Festival is season is underway, and with the return of Glastonbury now done and dusted for 2022, it’s time to look forward to what the rest of the summer has to offer. One festival standing out from the crowd, with a wonderfully unique experience for music lovers, is 110 Above at Gopsall Hall Farm, Leicestershire.
Loved by locals as well as festival goers from afar, 110 Above is an intimate four-day event showcasing some of the finest up and coming stars of UK music. We caught up with founder and curator, Michael Lain, who discussed what to expect in August, the struggles for festivals during the pandemic, what makes 110 so special and plenty more!
NC: How difficult was it as an organiser of the festival during the pandemic? Do you feel the industry had enough support?
Michael: “It was really really tough. In 2020 when we had to cancel we seriously questioned whether we would go ahead and plan for 2021. We put in place a request for some crowdfunding and were clear that if we failed to hit our target then we would pull the plug. Our supporters were amazing, they smashed our target and gave us the clear motivation to start planning for 2021. We were ever hopeful that we would be able to open the gates however things kept changing. The hardest part was trying to plan for the unknown. There was a lot of uncertainty of what the regulations would be and so we were forever planning for different scenarios. We got an awful lot of support from the Association of Independent Festivals who were very closely working with the government acting as the voice for independent smaller festivals and influencing on our behalf. They were able to keep us informed of government thinking which helped us greatly in our planning. The support given to the industry from the Cultural Recovery Fund enabled many festivals to get through 2020 and 2021 and be able to go on in 2022.”
NC: Can you tell us a bit about the history of 110 Above? When and why it was created?
Michael: “110 Above began as a small campfire gathering for my birthday (2009). Each year we tried to add or enhance the event which ultimately led it to move from a group of friends with a portable speaker to where it is now with four intimate stages hosting over 80 live acts and artists. Its growth has not been straightforward and has very much been a project of passion with initially my spare time thrown into it and now the time of the wider organising group.”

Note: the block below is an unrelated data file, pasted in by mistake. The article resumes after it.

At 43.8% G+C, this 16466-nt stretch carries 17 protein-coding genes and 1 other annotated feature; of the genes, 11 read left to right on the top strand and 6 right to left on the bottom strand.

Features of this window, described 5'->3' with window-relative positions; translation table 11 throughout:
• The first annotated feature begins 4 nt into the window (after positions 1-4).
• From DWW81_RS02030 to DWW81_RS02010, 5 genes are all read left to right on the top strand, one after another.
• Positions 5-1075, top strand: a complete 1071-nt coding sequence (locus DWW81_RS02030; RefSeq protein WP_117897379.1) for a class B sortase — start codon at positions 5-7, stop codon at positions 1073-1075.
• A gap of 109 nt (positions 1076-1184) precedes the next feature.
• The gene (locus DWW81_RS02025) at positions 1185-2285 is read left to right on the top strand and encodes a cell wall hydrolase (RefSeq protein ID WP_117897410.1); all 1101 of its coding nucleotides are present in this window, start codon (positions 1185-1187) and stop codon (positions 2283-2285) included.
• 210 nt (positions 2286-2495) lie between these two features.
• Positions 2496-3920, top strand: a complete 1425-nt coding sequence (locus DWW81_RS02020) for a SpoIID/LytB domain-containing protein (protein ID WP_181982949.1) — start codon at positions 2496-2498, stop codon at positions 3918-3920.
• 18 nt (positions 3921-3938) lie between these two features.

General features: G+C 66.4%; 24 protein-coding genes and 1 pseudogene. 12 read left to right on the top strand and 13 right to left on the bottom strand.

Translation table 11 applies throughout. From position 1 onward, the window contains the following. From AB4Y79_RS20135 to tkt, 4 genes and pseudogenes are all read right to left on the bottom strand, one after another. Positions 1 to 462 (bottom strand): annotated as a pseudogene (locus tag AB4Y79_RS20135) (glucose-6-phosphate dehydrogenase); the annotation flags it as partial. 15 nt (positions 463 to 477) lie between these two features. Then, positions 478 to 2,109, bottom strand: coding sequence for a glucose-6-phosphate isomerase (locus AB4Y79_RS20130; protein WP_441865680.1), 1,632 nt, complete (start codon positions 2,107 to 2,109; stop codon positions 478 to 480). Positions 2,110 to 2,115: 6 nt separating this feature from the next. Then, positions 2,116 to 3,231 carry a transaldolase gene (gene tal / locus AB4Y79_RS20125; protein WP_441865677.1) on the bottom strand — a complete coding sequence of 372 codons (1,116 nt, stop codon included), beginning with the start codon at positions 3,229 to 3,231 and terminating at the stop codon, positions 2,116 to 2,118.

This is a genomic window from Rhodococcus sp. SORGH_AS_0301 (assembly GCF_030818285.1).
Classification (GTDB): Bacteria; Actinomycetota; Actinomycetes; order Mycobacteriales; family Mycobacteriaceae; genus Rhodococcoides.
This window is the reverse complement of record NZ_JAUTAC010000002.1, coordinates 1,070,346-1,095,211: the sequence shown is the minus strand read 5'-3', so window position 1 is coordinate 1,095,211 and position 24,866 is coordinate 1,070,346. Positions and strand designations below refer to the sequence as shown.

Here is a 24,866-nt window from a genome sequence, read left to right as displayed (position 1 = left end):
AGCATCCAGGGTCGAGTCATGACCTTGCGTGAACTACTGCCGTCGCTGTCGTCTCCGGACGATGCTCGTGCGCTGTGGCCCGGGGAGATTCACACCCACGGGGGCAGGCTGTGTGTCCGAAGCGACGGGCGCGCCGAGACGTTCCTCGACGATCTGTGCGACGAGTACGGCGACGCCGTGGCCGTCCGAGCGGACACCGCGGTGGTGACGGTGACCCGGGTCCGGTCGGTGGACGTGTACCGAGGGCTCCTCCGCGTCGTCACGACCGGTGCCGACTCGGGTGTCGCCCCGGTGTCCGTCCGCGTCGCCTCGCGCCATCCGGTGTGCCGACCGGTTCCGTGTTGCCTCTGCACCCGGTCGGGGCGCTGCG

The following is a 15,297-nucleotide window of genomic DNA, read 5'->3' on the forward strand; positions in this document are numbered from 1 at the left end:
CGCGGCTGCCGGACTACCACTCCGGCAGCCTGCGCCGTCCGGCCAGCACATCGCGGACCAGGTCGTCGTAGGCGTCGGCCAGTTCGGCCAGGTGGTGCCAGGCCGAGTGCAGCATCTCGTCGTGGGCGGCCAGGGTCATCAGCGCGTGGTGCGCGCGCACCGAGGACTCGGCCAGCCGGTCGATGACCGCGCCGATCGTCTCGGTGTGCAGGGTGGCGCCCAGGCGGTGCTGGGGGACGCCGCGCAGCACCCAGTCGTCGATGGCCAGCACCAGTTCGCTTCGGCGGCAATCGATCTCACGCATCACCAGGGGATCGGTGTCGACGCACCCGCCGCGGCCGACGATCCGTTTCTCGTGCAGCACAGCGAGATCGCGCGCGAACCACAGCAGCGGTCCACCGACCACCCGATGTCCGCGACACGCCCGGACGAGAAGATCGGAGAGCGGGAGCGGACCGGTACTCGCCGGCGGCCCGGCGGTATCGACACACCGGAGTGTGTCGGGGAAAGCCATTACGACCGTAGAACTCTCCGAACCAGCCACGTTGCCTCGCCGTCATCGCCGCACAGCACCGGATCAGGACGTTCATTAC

NC: Do you think the intimacy of the festival is what makes it so special? And are there any plans to expand?
Michael: “The intimacy of the festival is a key ingredient of what makes it special. Other things like the friendliness of the crowd and having a positively minded security team have a huge influence on building a unique culture that makes it feel a great, happy and exciting place to be. We would like to expand some more but expansion will be gradual, we don’t want to lose the unique atmosphere of 110 Above. We are constantly looking at different things and trying to improve and last year we introduced the 4th stage that allowed us to have an increased capacity without changing the experience too much.”
NC: We noticed a lot of bands watching other bands, and artists mingling with fans etc. What is it about 110 that you feel creates this friendly atmosphere?
Michael: “The feedback from the acts is that 110 Above is a very relaxed place to play. The backstage team work really hard to make things go smoothly and see their role as trying to create an environment that the acts can have a great time on and off stage. That fact that the line up is consistently strong and the acts are music lovers in their own right means that they take the opportunity to either meet up and watch old friends or catch someone new.”
NC: Who are you most excited to see at Gopsall Hall Farm in 2022?
Michael: “Mmmmmmmmm… too hard a question…”